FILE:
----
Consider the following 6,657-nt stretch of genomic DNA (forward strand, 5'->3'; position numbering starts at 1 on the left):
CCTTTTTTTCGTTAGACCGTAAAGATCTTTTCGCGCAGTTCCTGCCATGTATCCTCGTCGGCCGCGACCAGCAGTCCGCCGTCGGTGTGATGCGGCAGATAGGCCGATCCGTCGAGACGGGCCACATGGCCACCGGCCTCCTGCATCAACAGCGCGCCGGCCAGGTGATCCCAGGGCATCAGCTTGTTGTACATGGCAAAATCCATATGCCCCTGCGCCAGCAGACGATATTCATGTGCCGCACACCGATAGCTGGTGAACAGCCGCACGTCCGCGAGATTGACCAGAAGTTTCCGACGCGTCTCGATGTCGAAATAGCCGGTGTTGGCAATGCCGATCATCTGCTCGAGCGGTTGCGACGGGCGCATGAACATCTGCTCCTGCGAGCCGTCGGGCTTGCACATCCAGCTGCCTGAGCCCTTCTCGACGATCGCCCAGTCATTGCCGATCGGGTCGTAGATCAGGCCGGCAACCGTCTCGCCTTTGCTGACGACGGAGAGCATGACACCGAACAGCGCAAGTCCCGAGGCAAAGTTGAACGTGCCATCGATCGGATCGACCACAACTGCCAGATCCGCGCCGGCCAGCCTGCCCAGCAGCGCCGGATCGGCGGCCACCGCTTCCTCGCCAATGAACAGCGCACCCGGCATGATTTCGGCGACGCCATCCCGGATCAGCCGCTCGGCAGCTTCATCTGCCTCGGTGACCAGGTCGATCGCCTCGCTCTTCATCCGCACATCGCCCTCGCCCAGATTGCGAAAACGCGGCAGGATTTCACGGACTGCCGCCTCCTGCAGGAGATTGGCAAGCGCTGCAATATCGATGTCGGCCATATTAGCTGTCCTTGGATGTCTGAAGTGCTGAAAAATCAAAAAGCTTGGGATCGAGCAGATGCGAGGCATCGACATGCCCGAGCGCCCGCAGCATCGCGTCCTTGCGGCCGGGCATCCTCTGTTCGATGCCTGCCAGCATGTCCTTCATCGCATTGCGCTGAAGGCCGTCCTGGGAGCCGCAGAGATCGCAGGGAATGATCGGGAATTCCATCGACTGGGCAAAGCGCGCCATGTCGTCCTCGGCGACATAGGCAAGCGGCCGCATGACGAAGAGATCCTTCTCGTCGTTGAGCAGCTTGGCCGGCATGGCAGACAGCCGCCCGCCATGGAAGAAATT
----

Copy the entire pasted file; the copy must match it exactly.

Consider the following 6,657-nt stretch of genomic DNA (forward strand, 5'->3'; position numbering starts at 1 on the left):
CCTTTTTTTCGTTAGACCGTAAAGATCTTTTCGCGCAGTTCCTGCCATGTATCCTCGTCGGCCGCGACCAGCAGTCCGCCGTCGGTGTGATGCGGCAGATAGGCCGATCCGTCGAGACGGGCCACATGGCCACCGGCCTCCTGCATCAACAGCGCGCCGGCCAGGTGATCCCAGGGCATCAGCTTGTTGTACATGGCAAAATCCATATGCCCCTGCGCCAGCAGACGATATTCATGTGCCGCACACCGATAGCTGGTGAACAGCCGCACGTCCGCGAGATTGACCAGAAGTTTCCGACGCGTCTCGATGTCGAAATAGCCGGTGTTGGCAATGCCGATCATCTGCTCGAGCGGTTGCGACGGGCGCATGAACATCTGCTCCTGCGAGCCGTCGGGCTTGCACATCCAGCTGCCTGAGCCCTTCTCGACGATCGCCCAGTCATTGCCGATCGGGTCGTAGATCAGGCCGGCAACCGTCTCGCCTTTGCTGACGACGGAGAGCATGACACCGAACAGCGCAAGTCCCGAGGCAAAGTTGAACGTGCCATCGATCGGATCGACCACAACTGCCAGATCCGCGCCGGCCAGCCTGCCCAGCAGCGCCGGATCGGCGGCCACCGCTTCCTCGCCAATGAACAGCGCACCCGGCATGATTTCGGCGACGCCATCCCGGATCAGCCGCTCGGCAGCTTCATCTGCCTCGGTGACCAGGTCGATCGCCTCGCTCTTCATCCGCACATCGCCCTCGCCCAGATTGCGAAAACGCGGCAGGATTTCACGGACTGCCGCCTCCTGCAGGAGATTGGCAAGCGCTGCAATATCGATGTCGGCCATATTAGCTGTCCTTGGATGTCTGAAGTGCTGAAAAATCAAAAAGCTTGGGATCGAGCAGATGCGAGGCATCGACATGCCCGAGCGCCCGCAGCATCGCGTCCTTGCGGCCGGGCATCCTCTGTTCGATGCCTGCCAGCATGTCCTTCATCGCATTGCGCTGAAGGCCGTCCTGGGAGCCGCAGAGATCGCAGGGAATGATCGGGAATTCCATCGACTGGGCAAAGCGCGCCATGTCGTCCTCGGCGACATAGGCAAGCGGCCGCATGACGAAGAGATCCTTCTCGTCGTTGAGCAGCTTGGCCGGCATGGCAGACAGCCGCCCGCCATGGAAGAAATT